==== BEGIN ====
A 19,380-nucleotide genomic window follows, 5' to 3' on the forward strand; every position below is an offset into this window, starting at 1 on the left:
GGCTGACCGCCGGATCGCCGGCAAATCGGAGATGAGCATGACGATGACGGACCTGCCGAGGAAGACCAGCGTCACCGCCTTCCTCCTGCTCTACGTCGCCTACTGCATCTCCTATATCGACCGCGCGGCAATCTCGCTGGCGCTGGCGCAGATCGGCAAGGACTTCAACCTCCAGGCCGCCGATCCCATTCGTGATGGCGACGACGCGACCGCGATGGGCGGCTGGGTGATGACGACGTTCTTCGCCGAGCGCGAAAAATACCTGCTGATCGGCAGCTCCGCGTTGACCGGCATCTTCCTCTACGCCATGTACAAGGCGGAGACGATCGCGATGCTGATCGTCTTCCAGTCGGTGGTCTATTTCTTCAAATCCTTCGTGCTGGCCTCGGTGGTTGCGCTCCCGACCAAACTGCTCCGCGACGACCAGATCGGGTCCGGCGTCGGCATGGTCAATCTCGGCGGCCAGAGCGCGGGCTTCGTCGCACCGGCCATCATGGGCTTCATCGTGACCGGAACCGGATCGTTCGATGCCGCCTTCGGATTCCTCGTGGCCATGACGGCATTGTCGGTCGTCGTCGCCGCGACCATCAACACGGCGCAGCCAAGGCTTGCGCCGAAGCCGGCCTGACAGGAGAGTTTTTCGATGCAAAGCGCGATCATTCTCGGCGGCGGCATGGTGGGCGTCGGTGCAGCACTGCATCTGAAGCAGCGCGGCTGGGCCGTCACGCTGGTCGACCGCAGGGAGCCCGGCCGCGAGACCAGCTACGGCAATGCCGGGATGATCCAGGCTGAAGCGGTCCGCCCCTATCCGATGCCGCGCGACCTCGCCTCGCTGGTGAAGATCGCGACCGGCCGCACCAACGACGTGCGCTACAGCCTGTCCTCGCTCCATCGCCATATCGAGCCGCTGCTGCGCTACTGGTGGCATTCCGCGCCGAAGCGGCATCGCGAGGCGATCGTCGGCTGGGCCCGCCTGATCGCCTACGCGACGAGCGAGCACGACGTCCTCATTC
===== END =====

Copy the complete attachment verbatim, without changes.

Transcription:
A 19,380-nucleotide genomic window follows, 5' to 3' on the forward strand; every position below is an offset into this window, starting at 1 on the left:
GGCTGACCGCCGGATCGCCGGCAAATCGGAGATGAGCATGACGATGACGGACCTGCCGAGGAAGACCAGCGTCACCGCCTTCCTCCTGCTCTACGTCGCCTACTGCATCTCCTATATCGACCGCGCGGCAATCTCGCTGGCGCTGGCGCAGATCGGCAAGGACTTCAACCTCCAGGCCGCCGATCCCATTCGTGATGGCGACGACGCGACCGCGATGGGCGGCTGGGTGATGACGACGTTCTTCGCCGAGCGCGAAAAATACCTGCTGATCGGCAGCTCCGCGTTGACCGGCATCTTCCTCTACGCCATGTACAAGGCGGAGACGATCGCGATGCTGATCGTCTTCCAGTCGGTGGTCTATTTCTTCAAATCCTTCGTGCTGGCCTCGGTGGTTGCGCTCCCGACCAAACTGCTCCGCGACGACCAGATCGGGTCCGGCGTCGGCATGGTCAATCTCGGCGGCCAGAGCGCGGGCTTCGTCGCACCGGCCATCATGGGCTTCATCGTGACCGGAACCGGATCGTTCGATGCCGCCTTCGGATTCCTCGTGGCCATGACGGCATTGTCGGTCGTCGTCGCCGCGACCATCAACACGGCGCAGCCAAGGCTTGCGCCGAAGCCGGCCTGACAGGAGAGTTTTTCGATGCAAAGCGCGATCATTCTCGGCGGCGGCATGGTGGGCGTCGGTGCAGCACTGCATCTGAAGCAGCGCGGCTGGGCCGTCACGCTGGTCGACCGCAGGGAGCCCGGCCGCGAGACCAGCTACGGCAATGCCGGGATGATCCAGGCTGAAGCGGTCCGCCCCTATCCGATGCCGCGCGACCTCGCCTCGCTGGTGAAGATCGCGACCGGCCGCACCAACGACGTGCGCTACAGCCTGTCCTCGCTCCATCGCCATATCGAGCCGCTGCTGCGCTACTGGTGGCATTCCGCGCCGAAGCGGCATCGCGAGGCGATCGTCGGCTGGGCCCGCCTGATCGCCTACGCGACGAGCGAGCACGACGTCCTCATTC